Towards a theory of lowest-low fertility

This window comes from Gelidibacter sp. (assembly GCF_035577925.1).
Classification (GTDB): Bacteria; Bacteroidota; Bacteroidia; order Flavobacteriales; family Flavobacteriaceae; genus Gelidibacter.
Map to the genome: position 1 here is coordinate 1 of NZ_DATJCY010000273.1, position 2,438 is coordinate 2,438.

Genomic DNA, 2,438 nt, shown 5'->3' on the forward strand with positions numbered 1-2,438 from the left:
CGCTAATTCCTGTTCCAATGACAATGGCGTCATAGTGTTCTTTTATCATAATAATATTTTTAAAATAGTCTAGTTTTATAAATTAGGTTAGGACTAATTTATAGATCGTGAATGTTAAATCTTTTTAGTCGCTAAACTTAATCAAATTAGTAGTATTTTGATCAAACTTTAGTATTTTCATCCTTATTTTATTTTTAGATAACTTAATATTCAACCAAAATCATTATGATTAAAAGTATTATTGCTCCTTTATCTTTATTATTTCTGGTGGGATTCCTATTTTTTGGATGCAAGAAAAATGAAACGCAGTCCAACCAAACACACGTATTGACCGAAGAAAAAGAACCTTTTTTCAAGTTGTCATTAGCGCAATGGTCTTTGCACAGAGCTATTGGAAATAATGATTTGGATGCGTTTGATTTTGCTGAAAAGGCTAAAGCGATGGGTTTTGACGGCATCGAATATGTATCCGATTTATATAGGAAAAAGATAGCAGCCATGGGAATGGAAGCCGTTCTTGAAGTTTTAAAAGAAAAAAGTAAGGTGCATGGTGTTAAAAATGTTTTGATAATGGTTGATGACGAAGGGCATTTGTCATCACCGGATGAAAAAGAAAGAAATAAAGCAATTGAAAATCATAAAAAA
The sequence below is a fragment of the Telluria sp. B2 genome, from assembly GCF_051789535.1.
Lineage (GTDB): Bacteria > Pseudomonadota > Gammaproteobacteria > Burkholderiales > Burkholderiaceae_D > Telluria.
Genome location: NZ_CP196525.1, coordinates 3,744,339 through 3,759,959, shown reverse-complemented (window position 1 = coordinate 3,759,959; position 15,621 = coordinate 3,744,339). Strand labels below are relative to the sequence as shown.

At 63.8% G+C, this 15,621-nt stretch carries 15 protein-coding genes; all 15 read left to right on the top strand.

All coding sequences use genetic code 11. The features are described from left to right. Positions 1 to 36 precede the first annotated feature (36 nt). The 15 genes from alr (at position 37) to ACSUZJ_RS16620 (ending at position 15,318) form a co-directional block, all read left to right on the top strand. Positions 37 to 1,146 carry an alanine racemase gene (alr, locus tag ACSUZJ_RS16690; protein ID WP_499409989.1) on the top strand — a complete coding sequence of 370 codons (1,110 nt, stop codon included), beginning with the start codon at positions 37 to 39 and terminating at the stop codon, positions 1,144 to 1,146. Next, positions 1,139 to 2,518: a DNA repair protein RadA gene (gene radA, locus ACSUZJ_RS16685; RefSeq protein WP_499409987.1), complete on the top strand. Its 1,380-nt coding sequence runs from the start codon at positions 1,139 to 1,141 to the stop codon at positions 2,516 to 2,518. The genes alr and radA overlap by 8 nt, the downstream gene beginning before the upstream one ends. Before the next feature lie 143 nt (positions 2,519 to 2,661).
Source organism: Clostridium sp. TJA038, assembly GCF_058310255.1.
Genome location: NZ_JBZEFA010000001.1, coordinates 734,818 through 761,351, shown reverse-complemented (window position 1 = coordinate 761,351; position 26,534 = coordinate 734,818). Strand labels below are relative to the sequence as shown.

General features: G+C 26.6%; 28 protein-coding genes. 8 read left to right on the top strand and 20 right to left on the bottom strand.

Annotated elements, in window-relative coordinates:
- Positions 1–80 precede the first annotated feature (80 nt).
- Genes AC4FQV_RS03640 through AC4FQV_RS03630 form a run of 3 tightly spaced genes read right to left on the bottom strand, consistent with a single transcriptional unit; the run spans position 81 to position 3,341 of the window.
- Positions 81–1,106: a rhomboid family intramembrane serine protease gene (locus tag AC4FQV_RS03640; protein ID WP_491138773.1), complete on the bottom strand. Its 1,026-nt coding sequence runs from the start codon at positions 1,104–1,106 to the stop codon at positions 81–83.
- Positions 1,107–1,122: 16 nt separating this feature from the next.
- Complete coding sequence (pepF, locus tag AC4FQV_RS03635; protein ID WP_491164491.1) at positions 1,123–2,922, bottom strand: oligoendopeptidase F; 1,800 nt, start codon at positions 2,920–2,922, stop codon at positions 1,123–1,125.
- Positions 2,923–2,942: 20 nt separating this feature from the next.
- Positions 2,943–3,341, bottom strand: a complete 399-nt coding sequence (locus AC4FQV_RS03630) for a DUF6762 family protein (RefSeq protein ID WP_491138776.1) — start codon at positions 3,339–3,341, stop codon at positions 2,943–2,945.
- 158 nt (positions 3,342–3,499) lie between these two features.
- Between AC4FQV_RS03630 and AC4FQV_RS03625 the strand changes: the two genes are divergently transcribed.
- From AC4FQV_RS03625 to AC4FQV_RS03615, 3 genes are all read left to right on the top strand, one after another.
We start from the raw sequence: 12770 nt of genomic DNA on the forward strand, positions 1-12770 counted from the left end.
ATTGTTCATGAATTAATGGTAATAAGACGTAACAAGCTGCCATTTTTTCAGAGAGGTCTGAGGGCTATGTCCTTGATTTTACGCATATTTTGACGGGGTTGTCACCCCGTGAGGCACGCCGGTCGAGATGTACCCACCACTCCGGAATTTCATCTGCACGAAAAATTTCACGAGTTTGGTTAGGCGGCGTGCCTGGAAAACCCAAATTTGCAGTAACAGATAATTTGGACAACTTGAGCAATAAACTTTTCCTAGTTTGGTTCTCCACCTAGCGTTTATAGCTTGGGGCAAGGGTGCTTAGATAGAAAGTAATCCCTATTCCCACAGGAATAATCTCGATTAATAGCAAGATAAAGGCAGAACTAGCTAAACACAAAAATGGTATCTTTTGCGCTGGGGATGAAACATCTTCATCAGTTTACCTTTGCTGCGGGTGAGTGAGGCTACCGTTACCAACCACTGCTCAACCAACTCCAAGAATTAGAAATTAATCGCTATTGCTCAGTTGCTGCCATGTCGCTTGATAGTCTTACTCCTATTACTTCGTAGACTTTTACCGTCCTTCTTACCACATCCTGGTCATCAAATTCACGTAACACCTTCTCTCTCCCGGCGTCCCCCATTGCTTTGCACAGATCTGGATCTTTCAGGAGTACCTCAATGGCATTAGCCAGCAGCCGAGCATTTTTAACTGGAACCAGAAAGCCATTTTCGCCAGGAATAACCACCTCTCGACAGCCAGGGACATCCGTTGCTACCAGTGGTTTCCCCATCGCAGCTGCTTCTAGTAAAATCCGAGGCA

Lowest-low fertility, defined as a period total fertility rate below 1.3, has rapidly spread in Europe during the 1990s and is likely to expand further. In this paper we argue that the emergence and persistence of this new phenomenon is due to the combination and interaction of four factors. First, tempo- and compositional distortions reduce the TFR below the associated level of cohort fertility, and these distortions can be quantified with appropriate adjusted measures. Second, late childbearing has become a rational response to increased returns to human capital and high economic uncertainty in early adulthood. Third, social interaction reinforces the behavioral adjustment of individuals, and it can lead to postponement transitions with large and persistent changes in the mean age at birth. Fourth, delayed childbearing is associated with postponement-quantum interactions that reduce completed fertility. We conclude the paper with some speculations about future trends in lowest-low fertility countries and candidates.
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